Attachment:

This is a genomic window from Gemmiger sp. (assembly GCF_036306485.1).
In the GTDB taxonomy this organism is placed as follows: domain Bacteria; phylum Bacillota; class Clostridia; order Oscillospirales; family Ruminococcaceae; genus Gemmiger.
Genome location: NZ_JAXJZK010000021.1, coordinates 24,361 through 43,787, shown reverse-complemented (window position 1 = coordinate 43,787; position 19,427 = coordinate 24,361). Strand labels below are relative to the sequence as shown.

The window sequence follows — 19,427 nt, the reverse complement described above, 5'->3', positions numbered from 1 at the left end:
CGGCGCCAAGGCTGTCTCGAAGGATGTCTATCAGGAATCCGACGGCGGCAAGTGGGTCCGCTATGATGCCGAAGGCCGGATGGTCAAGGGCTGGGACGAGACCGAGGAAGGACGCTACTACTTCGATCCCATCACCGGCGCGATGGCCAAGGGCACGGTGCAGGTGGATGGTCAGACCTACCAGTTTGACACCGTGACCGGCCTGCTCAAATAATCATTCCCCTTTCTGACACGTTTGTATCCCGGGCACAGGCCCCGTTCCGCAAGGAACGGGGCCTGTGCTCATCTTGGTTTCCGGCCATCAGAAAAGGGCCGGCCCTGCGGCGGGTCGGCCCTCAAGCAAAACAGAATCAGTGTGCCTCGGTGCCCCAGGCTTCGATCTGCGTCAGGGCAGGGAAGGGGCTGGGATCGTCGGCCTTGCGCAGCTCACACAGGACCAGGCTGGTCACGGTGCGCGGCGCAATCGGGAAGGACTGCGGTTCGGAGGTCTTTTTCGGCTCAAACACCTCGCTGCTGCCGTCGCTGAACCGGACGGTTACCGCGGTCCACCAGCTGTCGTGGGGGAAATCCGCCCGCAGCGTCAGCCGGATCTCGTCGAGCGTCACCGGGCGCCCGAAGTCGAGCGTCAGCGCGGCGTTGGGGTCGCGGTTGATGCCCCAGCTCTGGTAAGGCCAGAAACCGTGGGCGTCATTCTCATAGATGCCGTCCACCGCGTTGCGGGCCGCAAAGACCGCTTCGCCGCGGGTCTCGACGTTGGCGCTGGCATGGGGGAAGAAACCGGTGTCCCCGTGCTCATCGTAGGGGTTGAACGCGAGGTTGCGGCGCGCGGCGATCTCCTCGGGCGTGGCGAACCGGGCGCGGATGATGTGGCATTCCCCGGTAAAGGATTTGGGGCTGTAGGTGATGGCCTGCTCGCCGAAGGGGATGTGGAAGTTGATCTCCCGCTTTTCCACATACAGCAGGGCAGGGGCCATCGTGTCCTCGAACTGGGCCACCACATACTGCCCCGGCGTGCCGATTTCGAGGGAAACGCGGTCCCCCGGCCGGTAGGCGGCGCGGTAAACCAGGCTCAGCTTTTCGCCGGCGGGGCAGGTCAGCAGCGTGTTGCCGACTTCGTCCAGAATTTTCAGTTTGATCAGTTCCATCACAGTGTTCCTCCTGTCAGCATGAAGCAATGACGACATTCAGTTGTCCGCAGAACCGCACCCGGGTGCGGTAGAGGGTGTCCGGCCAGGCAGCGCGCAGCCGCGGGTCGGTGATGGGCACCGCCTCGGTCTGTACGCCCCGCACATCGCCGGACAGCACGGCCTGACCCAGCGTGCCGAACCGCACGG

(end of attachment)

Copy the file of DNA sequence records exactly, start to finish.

This is a genomic window from Gemmiger sp. (assembly GCF_036306485.1).
In the GTDB taxonomy this organism is placed as follows: domain Bacteria; phylum Bacillota; class Clostridia; order Oscillospirales; family Ruminococcaceae; genus Gemmiger.
Genome location: NZ_JAXJZK010000021.1, coordinates 24,361 through 43,787, shown reverse-complemented (window position 1 = coordinate 43,787; position 19,427 = coordinate 24,361). Strand labels below are relative to the sequence as shown.

The window sequence follows — 19,427 nt, the reverse complement described above, 5'->3', positions numbered from 1 at the left end:
CGGCGCCAAGGCTGTCTCGAAGGATGTCTATCAGGAATCCGACGGCGGCAAGTGGGTCCGCTATGATGCCGAAGGCCGGATGGTCAAGGGCTGGGACGAGACCGAGGAAGGACGCTACTACTTCGATCCCATCACCGGCGCGATGGCCAAGGGCACGGTGCAGGTGGATGGTCAGACCTACCAGTTTGACACCGTGACCGGCCTGCTCAAATAATCATTCCCCTTTCTGACACGTTTGTATCCCGGGCACAGGCCCCGTTCCGCAAGGAACGGGGCCTGTGCTCATCTTGGTTTCCGGCCATCAGAAAAGGGCCGGCCCTGCGGCGGGTCGGCCCTCAAGCAAAACAGAATCAGTGTGCCTCGGTGCCCCAGGCTTCGATCTGCGTCAGGGCAGGGAAGGGGCTGGGATCGTCGGCCTTGCGCAGCTCACACAGGACCAGGCTGGTCACGGTGCGCGGCGCAATCGGGAAGGACTGCGGTTCGGAGGTCTTTTTCGGCTCAAACACCTCGCTGCTGCCGTCGCTGAACCGGACGGTTACCGCGGTCCACCAGCTGTCGTGGGGGAAATCCGCCCGCAGCGTCAGCCGGATCTCGTCGAGCGTCACCGGGCGCCCGAAGTCGAGCGTCAGCGCGGCGTTGGGGTCGCGGTTGATGCCCCAGCTCTGGTAAGGCCAGAAACCGTGGGCGTCATTCTCATAGATGCCGTCCACCGCGTTGCGGGCCGCAAAGACCGCTTCGCCGCGGGTCTCGACGTTGGCGCTGGCATGGGGGAAGAAACCGGTGTCCCCGTGCTCATCGTAGGGGTTGAACGCGAGGTTGCGGCGCGCGGCGATCTCCTCGGGCGTGGCGAACCGGGCGCGGATGATGTGGCATTCCCCGGTAAAGGATTTGGGGCTGTAGGTGATGGCCTGCTCGCCGAAGGGGATGTGGAAGTTGATCTCCCGCTTTTCCACATACAGCAGGGCAGGGGCCATCGTGTCCTCGAACTGGGCCACCACATACTGCCCCGGCGTGCCGATTTCGAGGGAAACGCGGTCCCCCGGCCGGTAGGCGGCGCGGTAAACCAGGCTCAGCTTTTCGCCGGCGGGGCAGGTCAGCAGCGTGTTGCCGACTTCGTCCAGAATTTTCAGTTTGATCAGTTCCATCACAGTGTTCCTCCTGTCAGCATGAAGCAATGACGACATTCAGTTGTCCGCAGAACCGCACCCGGGTGCGGTAGAGGGTGTCCGGCCAGGCAGCGCGCAGCCGCGGGTCGGTGATGGGCACCGCCTCGGTCTGTACGCCCCGCACATCGCCGGACAGCACGGCCTGACCCAGCGTGCCGAACCGCACGG